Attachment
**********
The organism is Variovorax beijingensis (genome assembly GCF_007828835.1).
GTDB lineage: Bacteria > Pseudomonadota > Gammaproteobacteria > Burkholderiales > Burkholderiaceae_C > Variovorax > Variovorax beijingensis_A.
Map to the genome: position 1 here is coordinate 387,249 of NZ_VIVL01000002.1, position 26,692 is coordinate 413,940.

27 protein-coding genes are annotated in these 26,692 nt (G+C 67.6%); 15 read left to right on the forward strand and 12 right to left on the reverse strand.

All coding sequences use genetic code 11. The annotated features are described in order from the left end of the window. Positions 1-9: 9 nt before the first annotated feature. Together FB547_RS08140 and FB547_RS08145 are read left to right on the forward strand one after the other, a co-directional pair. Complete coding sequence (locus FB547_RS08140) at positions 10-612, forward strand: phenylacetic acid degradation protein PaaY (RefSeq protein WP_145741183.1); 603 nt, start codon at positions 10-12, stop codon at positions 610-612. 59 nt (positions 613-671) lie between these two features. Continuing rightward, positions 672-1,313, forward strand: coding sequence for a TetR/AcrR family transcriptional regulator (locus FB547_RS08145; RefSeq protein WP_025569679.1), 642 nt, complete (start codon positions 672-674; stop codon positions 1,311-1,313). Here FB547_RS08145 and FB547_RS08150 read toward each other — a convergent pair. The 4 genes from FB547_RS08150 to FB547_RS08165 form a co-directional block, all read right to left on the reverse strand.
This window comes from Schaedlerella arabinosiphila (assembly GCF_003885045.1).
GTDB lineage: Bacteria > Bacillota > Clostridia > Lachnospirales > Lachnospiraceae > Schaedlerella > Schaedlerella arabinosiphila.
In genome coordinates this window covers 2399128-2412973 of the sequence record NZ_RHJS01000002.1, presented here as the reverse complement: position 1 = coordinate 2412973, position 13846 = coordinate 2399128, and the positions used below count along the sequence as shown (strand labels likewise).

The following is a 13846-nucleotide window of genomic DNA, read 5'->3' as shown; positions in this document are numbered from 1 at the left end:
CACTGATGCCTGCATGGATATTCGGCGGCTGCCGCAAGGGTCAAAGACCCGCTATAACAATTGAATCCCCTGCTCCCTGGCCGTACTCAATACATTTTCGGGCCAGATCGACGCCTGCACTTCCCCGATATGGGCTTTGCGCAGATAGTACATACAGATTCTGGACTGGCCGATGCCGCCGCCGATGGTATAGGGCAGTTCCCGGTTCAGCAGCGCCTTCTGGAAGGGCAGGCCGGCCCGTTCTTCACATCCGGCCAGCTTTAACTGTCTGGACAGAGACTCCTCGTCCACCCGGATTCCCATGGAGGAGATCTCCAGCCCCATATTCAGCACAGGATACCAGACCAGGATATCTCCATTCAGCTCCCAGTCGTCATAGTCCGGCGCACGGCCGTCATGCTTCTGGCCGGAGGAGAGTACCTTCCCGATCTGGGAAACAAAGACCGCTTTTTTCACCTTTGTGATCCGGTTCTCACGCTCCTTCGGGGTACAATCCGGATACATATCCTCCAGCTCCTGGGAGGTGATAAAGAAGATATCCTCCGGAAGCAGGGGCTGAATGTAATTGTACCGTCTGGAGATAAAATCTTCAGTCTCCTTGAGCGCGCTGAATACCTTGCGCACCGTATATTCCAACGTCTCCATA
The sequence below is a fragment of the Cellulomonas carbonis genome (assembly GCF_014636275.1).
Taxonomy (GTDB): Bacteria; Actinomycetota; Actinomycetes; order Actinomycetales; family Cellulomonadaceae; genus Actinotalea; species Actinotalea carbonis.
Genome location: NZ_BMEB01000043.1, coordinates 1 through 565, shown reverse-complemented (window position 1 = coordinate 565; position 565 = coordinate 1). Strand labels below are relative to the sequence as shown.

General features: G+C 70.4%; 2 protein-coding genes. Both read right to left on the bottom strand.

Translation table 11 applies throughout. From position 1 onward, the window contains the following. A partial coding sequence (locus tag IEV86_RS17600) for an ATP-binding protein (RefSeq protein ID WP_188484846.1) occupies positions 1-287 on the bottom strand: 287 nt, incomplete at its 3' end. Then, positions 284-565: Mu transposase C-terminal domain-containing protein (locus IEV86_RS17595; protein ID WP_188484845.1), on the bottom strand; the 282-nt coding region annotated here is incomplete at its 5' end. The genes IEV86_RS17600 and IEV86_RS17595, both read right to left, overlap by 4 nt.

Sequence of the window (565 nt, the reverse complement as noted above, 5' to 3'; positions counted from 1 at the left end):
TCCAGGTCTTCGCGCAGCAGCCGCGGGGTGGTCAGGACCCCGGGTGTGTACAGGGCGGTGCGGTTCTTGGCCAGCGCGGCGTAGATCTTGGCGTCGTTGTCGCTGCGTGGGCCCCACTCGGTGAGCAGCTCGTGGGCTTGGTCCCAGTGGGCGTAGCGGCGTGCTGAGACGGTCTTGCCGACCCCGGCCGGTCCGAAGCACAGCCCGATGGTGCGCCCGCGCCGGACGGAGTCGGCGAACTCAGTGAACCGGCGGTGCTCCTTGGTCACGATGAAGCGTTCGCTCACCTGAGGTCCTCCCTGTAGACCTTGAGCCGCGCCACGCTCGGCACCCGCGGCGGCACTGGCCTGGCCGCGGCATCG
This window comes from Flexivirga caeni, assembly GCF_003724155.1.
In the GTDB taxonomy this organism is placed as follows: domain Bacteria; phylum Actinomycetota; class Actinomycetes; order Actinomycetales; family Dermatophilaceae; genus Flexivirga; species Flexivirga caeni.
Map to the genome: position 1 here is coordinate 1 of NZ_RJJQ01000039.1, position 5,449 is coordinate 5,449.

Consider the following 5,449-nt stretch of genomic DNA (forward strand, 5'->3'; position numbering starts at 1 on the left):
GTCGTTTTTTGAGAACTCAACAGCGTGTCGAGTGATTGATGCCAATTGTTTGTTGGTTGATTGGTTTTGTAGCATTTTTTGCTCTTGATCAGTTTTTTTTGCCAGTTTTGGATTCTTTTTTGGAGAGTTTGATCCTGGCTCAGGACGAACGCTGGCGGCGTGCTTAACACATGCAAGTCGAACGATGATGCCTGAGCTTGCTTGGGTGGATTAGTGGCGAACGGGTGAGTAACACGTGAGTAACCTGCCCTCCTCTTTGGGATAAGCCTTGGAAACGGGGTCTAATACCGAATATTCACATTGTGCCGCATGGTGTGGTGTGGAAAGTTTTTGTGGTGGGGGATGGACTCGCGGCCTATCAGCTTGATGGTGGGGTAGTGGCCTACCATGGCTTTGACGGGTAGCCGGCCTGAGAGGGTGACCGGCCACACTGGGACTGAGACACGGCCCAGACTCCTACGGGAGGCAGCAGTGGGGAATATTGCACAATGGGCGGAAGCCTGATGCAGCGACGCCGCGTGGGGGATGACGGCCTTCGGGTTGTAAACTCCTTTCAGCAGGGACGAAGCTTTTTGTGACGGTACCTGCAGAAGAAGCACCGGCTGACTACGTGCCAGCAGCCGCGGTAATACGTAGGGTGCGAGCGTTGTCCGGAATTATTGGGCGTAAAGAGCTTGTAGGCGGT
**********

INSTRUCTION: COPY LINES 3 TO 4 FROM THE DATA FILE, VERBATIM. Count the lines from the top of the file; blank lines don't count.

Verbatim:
Map to the genome: position 1 here is coordinate 387,249 of NZ_VIVL01000002.1, position 26,692 is coordinate 413,940.

27 protein-coding genes are annotated in these 26,692 nt (G+C 67.6%); 15 read left to right on the forward strand and 12 right to left on the reverse strand.